This post is the first chapter summary in a series of posts focused on Jerry Bridges’ Respectable Sins.
The church in Corinth was a mess. It was full of contention, immorality, and disorder. And yet Paul did not hesitate to call the Christians of Corinth “saints” (1 Cor. 1:2; 2 Cor. 1:1). According to Jerry Bridges, it was common for Paul to call ordinary Christian people saints: “[Paul] uses it in several of his letters and frequently refers to believers as saints (see, for example, Romans 1:7; 16:15…Ephesians 1:1; Philippians 1:1; 4:21-22; and Colossians 1:2).”
In its popular usage, the word saint is reserved for select individuals who seem to be particularly holy. But Bridges makes clear that this is not the way the word is used in the New Testament. What then is a saint, according to Scripture? “[A saint] is someone whom Christ bought with His own blood on the cross and has separated unto Himself to be His own possession.” This is a crucial observation that needs to be locked down before we discuss any of the “respectable” sins which are the subject of this book. It is crucial for two reasons: (1) A Christian is someone who has been definitively set apart for God through the work of Christ. “In the biblical sense of the term, sainthood is not a status of achievement and character but a state of being – an entirely new condition of life brought about by the Spirit of God.” And (2) our “state of being” shapes how we understand our calling as God’s people.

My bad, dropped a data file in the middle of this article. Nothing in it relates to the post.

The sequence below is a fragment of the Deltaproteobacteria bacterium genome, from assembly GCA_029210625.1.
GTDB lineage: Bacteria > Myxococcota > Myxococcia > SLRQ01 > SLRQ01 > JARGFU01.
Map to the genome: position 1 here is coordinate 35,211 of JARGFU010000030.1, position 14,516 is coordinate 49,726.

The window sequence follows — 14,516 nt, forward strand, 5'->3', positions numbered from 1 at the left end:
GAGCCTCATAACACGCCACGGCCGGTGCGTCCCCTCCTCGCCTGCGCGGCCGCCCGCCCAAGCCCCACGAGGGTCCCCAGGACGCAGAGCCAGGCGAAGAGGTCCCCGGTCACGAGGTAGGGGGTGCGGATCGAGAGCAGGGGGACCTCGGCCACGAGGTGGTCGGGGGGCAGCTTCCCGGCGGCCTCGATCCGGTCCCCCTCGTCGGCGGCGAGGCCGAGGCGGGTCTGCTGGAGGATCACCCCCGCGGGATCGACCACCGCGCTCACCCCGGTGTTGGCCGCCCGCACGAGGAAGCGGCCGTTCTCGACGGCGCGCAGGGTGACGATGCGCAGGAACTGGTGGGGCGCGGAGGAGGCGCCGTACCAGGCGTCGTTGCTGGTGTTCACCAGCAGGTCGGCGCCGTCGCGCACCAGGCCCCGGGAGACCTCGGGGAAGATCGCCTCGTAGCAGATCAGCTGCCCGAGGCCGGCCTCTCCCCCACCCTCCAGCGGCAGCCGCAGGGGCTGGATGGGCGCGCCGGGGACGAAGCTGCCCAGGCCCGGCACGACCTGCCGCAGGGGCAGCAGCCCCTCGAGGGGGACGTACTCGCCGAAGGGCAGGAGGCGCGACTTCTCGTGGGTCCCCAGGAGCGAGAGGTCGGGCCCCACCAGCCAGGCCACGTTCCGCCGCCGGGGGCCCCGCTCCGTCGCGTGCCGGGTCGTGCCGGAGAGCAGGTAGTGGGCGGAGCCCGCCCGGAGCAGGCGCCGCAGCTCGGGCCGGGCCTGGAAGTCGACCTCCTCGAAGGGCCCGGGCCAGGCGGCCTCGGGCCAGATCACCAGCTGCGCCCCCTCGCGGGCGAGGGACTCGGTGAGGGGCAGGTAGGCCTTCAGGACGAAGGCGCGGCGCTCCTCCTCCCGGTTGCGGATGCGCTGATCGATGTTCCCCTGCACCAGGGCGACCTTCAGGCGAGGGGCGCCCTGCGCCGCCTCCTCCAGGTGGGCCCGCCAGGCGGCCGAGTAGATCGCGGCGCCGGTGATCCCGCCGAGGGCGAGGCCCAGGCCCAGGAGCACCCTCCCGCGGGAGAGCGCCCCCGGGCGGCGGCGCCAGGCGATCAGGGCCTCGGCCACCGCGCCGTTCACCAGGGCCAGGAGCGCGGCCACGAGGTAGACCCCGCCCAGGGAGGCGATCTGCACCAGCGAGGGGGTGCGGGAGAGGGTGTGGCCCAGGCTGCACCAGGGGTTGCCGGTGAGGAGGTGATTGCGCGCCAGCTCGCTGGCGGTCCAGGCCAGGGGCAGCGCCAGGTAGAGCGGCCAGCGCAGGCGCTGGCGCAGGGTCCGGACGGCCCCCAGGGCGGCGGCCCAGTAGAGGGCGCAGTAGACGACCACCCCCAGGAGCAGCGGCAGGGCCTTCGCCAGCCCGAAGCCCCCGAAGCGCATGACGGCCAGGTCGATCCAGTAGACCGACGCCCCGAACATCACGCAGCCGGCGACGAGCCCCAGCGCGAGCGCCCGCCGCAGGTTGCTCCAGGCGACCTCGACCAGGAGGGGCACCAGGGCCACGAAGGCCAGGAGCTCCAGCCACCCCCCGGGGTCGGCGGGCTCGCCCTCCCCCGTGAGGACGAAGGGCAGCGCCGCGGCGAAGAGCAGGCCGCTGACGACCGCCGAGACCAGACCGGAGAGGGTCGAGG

Because we are saints, holy living is not something foreign to us. It is simply the outflow of what we have been re-created to be in Jesus Christ. You are a saint, so be holy. Be who you are! Moreover, our status as saints helps us to see that any sin is, according to Bridges (using a military metaphor), “conduct unbecoming a saint.” You and I are saints, and we must remember this as we go on to study topics such as anger, impatience, and jealousy.
Is it difficult for you to think of yourself as a saint? Why or why not? Who is someone that you know that you easily call a saint? Why? Do you think this person would think of him-or-herself in the same way that you think? Is it possible that even your “saint” finds it difficult to be called a saint?